"Plenty of light," observed Garvington, and truly, for there must have been at least six lamps in the room—two on the table, two on the mantel-piece, and a couple on the sideboard. And amidst his defences sat Silver and quivering at every sound, occasionally pouring brandy down his throat to keep up his courage.
The white looks of the man, the of the room, the glare of the many lights, and the real danger of the situation, communicated their thrill to Garvington. He shivered and looked into shadowy corners, as Silver did; then strove to both himself and his companion. "Don't worry so," he said, his brandy to keep him up to concert pitch, "I've got an idea which will be good for both of us."
"What is it?" questioned the secretary cautiously. He naturally did not trust the man who had betrayed him.
"Do you know who has inherited Pine's money?"
"No. The person named in the sealed envelope?"
"Exactly, and the person is Mother Cockleshell."
Silver was so amazed that he forgot his fright. "What? Is Gentilla Stanley related to Pine?"
"She's his grandmother, it seems. One of my servants was at the camp to-day and found the gypsies greatly excited over the old cat's windfall."
"Whew!" Silver whistled and drew a deep breath. "If I'd known that, I'd have got round the old woman. But it's too late now since all the fat is on the fire. Mr. Lambert knows too much, and you have confessed what should have been kept quiet."
"I had to save my own skin," said Garvington . "After all, I had nothing to do with the murder. I never guessed that you were so mixed up in it until Lambert brought that bullet to fit the revolver I lent you."
"And which I gave to Miss Greeby," snapped Silver . "She is the criminal, not me. What a wax she will be in when she learns the truth. I expect your cousin will have her arrested."
"I don't think so. He has some silly idea in his head about the honor of our name, and won't press matters unless he is forced to."
"Who can force him?" asked Silver, looking more at ease, since he saw a gleam of hope.
"Chaldea! She's death on making trouble."
"Can't we silence her? Remember you swing on my hook."
"No, I don't," contradicted Garvington sharply. "I can't be arrested."
"For forging that letter you can!"
"Not at all. I did not write it to Pine to his death, but only wished to him."
"That will get you into trouble," insisted Silver, anxious to have a companion in .
"It won't, I tell you. There's no one to . You are the person who is in danger, as you knew Miss Greeby to be guilty, and are therefore an accessory after the fact."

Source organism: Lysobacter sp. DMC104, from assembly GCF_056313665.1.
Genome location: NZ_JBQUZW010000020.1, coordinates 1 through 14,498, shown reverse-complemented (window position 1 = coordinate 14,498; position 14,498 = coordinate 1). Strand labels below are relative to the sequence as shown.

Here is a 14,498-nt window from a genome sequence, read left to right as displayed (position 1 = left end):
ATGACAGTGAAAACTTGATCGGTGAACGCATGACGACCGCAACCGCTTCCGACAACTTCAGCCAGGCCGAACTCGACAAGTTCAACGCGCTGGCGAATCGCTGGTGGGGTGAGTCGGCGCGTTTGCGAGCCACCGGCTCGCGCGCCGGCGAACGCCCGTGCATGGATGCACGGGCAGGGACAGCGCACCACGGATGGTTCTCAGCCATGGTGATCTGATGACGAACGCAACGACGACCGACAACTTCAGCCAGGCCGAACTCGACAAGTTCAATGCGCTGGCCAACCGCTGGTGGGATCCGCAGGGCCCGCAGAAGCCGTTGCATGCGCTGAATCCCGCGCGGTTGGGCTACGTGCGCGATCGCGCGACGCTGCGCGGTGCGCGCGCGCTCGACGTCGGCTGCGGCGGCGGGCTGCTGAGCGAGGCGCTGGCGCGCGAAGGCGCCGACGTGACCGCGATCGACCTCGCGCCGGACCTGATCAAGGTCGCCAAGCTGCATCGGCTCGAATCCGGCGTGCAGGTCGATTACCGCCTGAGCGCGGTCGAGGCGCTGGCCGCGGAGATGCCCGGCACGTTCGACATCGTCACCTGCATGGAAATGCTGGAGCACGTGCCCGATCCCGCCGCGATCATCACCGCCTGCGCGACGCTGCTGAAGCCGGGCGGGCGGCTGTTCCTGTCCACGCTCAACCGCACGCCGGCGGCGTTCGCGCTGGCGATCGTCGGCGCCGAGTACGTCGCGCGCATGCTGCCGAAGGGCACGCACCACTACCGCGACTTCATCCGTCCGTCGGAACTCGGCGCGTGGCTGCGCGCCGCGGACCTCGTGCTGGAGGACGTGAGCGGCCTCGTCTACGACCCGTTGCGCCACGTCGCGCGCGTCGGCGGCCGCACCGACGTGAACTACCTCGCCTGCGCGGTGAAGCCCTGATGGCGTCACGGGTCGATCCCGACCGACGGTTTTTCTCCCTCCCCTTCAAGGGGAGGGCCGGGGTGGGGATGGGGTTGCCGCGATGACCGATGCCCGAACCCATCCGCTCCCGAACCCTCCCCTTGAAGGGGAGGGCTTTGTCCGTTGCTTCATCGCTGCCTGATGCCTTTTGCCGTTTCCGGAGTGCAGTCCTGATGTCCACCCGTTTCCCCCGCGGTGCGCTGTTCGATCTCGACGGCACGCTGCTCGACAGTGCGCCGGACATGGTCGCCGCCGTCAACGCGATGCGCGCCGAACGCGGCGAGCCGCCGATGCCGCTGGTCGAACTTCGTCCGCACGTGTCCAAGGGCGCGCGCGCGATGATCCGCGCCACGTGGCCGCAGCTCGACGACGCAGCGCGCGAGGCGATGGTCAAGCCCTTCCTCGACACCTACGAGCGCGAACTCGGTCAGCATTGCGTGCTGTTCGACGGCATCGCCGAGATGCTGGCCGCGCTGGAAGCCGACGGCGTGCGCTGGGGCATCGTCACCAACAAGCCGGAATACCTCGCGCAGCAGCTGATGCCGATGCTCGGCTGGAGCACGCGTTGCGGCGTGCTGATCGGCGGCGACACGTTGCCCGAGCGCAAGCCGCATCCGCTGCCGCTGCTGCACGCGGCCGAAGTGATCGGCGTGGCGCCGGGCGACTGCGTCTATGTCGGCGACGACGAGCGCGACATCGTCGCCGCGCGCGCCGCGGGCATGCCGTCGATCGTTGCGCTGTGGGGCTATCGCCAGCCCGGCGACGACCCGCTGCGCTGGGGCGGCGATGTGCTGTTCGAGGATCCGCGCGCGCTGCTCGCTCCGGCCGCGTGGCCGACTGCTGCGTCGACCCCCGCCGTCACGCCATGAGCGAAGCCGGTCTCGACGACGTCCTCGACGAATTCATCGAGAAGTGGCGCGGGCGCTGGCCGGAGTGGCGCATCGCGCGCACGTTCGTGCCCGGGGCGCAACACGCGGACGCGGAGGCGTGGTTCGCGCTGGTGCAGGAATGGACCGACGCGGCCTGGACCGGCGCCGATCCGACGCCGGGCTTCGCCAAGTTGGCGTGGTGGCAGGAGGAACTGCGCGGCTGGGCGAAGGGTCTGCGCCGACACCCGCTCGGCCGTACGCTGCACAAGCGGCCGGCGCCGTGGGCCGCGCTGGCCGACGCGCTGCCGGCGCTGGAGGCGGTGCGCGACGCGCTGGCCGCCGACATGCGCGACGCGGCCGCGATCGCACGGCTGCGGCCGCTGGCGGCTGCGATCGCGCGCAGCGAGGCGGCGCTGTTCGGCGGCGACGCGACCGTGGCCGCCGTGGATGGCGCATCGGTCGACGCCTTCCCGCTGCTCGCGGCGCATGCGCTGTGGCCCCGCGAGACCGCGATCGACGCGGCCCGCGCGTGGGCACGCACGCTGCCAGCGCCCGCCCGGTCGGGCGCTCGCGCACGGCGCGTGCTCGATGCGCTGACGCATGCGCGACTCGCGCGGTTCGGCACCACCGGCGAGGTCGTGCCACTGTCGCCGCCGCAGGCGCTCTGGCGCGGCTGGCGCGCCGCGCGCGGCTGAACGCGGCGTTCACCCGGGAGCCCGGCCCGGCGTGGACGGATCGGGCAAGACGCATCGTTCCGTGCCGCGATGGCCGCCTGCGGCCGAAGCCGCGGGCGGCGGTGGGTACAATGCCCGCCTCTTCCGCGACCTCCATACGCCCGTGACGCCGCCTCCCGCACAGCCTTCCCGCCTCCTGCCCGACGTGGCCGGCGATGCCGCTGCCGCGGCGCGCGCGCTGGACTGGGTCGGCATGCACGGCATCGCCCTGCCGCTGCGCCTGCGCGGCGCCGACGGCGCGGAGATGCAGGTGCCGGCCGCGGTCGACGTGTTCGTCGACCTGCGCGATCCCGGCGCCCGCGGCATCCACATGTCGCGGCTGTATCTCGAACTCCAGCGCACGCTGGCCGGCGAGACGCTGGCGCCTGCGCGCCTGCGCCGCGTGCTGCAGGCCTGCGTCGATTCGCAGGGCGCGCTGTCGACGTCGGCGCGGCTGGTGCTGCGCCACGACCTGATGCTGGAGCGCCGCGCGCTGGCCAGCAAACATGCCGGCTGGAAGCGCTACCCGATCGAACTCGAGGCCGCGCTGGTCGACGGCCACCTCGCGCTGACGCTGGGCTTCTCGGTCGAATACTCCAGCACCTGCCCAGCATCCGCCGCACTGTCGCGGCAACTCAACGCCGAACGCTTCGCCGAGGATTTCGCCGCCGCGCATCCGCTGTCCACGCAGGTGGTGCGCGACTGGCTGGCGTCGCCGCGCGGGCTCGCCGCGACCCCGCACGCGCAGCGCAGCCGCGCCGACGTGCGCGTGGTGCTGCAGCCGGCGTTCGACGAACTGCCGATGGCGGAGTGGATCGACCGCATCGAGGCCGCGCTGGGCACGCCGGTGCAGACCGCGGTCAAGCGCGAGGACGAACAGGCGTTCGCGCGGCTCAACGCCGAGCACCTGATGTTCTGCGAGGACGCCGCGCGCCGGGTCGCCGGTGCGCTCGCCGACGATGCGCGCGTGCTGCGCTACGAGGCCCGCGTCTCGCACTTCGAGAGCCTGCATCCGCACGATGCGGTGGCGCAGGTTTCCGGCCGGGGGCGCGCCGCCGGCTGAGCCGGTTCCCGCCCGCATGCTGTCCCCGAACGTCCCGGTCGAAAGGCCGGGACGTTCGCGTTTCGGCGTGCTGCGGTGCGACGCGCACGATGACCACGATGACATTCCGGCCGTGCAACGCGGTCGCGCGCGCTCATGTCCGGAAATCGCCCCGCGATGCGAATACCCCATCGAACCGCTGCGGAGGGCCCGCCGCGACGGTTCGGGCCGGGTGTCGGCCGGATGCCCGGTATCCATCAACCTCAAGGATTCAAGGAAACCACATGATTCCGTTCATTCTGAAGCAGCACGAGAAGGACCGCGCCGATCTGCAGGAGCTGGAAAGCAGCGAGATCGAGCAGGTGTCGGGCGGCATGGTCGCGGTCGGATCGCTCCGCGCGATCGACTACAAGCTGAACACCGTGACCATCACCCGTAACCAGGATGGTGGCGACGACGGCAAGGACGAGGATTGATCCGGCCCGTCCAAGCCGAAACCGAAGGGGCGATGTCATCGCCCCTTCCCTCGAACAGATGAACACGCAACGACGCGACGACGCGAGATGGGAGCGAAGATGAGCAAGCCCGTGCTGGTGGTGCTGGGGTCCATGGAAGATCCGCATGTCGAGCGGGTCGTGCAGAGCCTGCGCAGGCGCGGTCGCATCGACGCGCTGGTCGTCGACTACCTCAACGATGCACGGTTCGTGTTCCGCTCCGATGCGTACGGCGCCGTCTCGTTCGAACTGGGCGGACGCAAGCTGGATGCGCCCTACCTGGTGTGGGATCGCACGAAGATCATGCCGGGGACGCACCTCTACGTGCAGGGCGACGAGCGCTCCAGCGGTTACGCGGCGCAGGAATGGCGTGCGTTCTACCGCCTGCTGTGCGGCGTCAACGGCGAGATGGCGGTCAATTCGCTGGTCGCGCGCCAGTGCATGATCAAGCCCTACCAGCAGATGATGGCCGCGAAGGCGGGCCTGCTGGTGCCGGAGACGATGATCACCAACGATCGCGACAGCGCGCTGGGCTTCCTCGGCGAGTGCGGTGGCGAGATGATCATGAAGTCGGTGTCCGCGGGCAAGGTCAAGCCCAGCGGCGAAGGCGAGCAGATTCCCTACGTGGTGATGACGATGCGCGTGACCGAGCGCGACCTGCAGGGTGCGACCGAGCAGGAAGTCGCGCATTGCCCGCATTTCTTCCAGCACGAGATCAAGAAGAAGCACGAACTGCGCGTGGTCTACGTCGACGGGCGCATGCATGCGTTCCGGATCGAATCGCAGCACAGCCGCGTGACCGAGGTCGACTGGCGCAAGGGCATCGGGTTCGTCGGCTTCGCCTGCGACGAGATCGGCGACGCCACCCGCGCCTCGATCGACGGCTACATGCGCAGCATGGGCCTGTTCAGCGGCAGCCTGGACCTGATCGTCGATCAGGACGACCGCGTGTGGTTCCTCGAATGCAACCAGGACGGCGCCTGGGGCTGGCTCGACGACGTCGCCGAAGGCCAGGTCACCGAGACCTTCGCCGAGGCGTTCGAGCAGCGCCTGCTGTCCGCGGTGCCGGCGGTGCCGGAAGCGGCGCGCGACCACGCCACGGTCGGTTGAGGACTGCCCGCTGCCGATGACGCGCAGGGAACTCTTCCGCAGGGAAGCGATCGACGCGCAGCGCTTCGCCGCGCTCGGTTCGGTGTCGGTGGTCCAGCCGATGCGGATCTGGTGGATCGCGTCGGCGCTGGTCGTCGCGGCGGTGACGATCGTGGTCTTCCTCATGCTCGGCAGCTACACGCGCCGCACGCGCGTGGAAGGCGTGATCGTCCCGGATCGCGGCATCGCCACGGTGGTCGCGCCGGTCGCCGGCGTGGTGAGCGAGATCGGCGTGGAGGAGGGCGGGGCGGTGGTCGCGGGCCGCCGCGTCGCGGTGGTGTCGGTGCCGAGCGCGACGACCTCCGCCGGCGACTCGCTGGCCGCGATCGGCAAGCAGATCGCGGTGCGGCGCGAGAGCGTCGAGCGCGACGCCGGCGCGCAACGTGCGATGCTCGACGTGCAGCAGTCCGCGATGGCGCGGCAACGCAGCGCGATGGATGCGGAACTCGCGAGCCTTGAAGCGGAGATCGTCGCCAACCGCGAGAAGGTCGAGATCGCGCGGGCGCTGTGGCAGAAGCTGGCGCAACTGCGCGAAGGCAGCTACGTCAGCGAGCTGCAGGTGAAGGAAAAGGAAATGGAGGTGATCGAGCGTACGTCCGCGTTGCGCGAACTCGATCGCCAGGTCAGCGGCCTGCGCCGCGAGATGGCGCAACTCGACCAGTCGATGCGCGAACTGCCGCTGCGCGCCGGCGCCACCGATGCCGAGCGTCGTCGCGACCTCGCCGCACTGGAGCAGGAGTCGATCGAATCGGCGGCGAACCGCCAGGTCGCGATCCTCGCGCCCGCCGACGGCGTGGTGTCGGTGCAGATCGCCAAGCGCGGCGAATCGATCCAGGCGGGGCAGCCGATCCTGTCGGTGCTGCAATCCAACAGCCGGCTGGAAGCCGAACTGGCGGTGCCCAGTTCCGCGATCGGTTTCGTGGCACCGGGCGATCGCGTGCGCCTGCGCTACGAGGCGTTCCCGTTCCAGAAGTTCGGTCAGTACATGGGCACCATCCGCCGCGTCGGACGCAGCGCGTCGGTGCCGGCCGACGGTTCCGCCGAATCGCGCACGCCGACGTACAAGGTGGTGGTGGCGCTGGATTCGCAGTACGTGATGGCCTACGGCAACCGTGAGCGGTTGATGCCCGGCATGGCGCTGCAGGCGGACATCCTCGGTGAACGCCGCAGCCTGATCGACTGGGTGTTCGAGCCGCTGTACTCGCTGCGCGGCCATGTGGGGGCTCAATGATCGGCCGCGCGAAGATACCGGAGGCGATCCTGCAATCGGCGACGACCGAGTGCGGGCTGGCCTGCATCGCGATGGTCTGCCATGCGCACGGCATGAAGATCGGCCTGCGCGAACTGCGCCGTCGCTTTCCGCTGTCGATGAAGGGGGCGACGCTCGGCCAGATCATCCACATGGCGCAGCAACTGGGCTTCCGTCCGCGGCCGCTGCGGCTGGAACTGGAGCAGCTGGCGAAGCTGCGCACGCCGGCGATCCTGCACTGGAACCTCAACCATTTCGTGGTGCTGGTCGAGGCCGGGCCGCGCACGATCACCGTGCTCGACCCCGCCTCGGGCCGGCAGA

"If Mr. Lambert has the honor of your family at heart he will do nothing," said the secretary hopefully; "for if Miss Greeby is arrested along with me the writing of that letter is bound to come out."
"I don't care. It's worth a million."
"What is worth a million?"
"The exposure. See here, Silver, I hear that Mother Cockleshell is willing to hand over that sum to the person who finds the murderer of her grandson. We know that Miss Greeby is guilty, so why not give her up and earn the money?"
The secretary rose in quivering alarm. "But I'd be arrested also. You said so; you know you said so."
"And I say so again," remarked Garvington, leaning back coolly. "You'd not be hanged, you know, although she would. A few years in prison would be your little lot and when you came out I could give you say—er—er—ten thousand pounds. There! That's a splendid offer."
"Where would you get the ten thousand? Tell me!" asked Silver with a curious look.
"From the million Mother Cockleshell would hand over to me."
"For denouncing me?"
"For denouncing Miss Greeby."
"You beast!" Silver hysterically. "You know quite well that if she is taken by the police I have no chance of escaping. I'd run away now if I had the cash. But I haven't. I count on your cousin keeping quiet because of your family name, and you shan't give the show away."
"But think," said Garvington, , "a whole million."
"For you, and only ten thousand for me. Oh, I like that."
"Well, I'll make it twenty thousand."
"No! no."
"Thirty thousand."
"No! no! no!"
"Forty, fifty, sixty, seventy—oh, hang it, you greedy beast! I'll give you one hundred thousand. You'd be rich for life then."
"Would I, curse you!" Silver his fists and backed against the wall looking decidedly dangerous. "And risk a life-long sentence to get the money while you take the lion's share."
"You'd only get ten years at most," argued the visitor, annoyed by what he considered to be silly objections.
"Ten years are ten centuries at my time of life. You shan't denounce me."
Garvington rose. "Yes, I shall," he declared, rendered desperate by the